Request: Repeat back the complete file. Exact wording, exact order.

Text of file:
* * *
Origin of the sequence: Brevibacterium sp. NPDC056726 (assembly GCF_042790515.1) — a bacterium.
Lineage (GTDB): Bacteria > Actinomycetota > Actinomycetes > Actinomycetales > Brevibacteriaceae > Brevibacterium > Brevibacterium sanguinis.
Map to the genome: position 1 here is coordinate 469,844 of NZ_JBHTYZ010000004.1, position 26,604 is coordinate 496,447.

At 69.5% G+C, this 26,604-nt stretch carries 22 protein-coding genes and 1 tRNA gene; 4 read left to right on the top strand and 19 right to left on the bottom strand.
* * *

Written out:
Origin of the sequence: Brevibacterium sp. NPDC056726 (assembly GCF_042790515.1) — a bacterium.
Lineage (GTDB): Bacteria > Actinomycetota > Actinomycetes > Actinomycetales > Brevibacteriaceae > Brevibacterium > Brevibacterium sanguinis.
Map to the genome: position 1 here is coordinate 469,844 of NZ_JBHTYZ010000004.1, position 26,604 is coordinate 496,447.

At 69.5% G+C, this 26,604-nt stretch carries 22 protein-coding genes and 1 tRNA gene; 4 read left to right on the top strand and 19 right to left on the bottom strand.